The Syrian Catholic Archbishop of Hassaka-Nisibi has accused Turkey of preventing Christians from fleeing Syria to safety across the Turkish border, two days after Islamic State militants abducted at least 96 people. They lived in a cluster of villages in northeast Syria which had been under the control of Syrian Kurdish forces.

Bishop Jacques Behnan Hindo told Vatican Radio on Feb. 25 “Every day, families are emigrating from Damascus by plane because of the blockade we have around us,” reported Agence France-Presse.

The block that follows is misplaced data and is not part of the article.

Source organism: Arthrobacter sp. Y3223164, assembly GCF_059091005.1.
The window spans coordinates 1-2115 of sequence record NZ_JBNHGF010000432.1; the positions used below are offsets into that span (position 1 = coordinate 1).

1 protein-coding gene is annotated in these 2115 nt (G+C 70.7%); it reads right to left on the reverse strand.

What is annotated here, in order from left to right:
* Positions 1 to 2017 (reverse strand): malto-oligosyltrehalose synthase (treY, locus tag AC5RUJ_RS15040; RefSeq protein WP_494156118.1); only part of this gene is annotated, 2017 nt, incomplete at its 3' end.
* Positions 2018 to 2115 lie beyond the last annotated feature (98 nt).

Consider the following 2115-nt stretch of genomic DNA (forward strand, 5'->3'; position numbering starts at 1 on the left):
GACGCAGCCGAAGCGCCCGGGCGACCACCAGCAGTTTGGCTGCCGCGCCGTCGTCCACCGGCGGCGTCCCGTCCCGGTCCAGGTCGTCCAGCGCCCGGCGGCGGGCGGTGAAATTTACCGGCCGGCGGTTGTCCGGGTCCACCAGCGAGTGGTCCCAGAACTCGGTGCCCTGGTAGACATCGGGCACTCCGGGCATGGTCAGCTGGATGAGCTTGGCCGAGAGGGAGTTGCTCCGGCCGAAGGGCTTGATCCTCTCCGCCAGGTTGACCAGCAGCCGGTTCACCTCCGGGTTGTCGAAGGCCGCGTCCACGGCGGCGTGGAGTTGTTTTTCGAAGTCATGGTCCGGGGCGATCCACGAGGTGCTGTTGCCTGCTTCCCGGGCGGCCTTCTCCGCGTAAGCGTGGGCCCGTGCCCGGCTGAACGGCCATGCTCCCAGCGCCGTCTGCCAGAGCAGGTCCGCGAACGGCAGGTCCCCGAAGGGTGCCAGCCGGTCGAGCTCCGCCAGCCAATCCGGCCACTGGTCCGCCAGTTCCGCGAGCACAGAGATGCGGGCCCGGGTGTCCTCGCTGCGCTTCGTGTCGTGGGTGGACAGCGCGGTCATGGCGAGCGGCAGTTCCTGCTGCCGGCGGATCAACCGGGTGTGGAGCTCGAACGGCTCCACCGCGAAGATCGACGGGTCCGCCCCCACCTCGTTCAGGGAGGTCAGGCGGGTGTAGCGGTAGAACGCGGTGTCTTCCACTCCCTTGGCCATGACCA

“In the north, Turkey allows through lorries, Daesh (IS) fighters, oil stolen from Syria, wheat and cotton. All of these can cross the border, but nobody [from the Christian community] can pass over.”

The kidnapped Christians are part of Syria’s 30,000 Assyrian community, concentrated mostly in Hassaka province near the Turkish border. The BBC reports that the Syriac National Council of Syria has put the figure as high as 150, while Afram Yakoub of the Assyrian Federation of Sweden said sources on the ground told him that up to 285 people were missing, including 156 from the village of Tal Shamran and 90 from Tal al-Jazira.